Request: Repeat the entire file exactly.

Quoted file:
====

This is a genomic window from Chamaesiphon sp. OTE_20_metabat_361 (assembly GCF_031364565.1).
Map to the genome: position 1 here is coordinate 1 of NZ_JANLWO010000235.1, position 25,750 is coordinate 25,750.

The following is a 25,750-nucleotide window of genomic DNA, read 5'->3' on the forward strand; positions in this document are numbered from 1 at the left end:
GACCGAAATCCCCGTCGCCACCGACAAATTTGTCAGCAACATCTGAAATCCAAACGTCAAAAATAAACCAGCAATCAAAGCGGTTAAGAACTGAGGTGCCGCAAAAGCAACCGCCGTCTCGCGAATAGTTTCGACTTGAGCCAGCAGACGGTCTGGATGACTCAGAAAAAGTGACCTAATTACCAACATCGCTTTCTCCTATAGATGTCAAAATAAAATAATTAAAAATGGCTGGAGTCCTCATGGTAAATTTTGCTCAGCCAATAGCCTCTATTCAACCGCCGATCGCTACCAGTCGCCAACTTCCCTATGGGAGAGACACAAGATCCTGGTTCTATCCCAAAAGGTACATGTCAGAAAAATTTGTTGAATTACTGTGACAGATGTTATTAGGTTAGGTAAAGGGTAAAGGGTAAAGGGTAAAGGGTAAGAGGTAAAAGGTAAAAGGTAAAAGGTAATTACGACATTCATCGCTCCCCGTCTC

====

This is a genomic window from Chamaesiphon sp. OTE_20_metabat_361 (assembly GCF_031364565.1).
Map to the genome: position 1 here is coordinate 1 of NZ_JANLWO010000235.1, position 25,750 is coordinate 25,750.

The following is a 25,750-nucleotide window of genomic DNA, read 5'->3' on the forward strand; positions in this document are numbered from 1 at the left end:
GACCGAAATCCCCGTCGCCACCGACAAATTTGTCAGCAACATCTGAAATCCAAACGTCAAAAATAAACCAGCAATCAAAGCGGTTAAGAACTGAGGTGCCGCAAAAGCAACCGCCGTCTCGCGAATAGTTTCGACTTGAGCCAGCAGACGGTCTGGATGACTCAGAAAAAGTGACCTAATTACCAACATCGCTTTCTCCTATAGATGTCAAAATAAAATAATTAAAAATGGCTGGAGTCCTCATGGTAAATTTTGCTCAGCCAATAGCCTCTATTCAACCGCCGATCGCTACCAGTCGCCAACTTCCCTATGGGAGAGACACAAGATCCTGGTTCTATCCCAAAAGGTACATGTCAGAAAAATTTGTTGAATTACTGTGACAGATGTTATTAGGTTAGGTAAAGGGTAAAGGGTAAAGGGTAAAGGGTAAGAGGTAAAAGGTAAAAGGTAAAAGGTAATTACGACATTCATCGCTCCCCGTCTC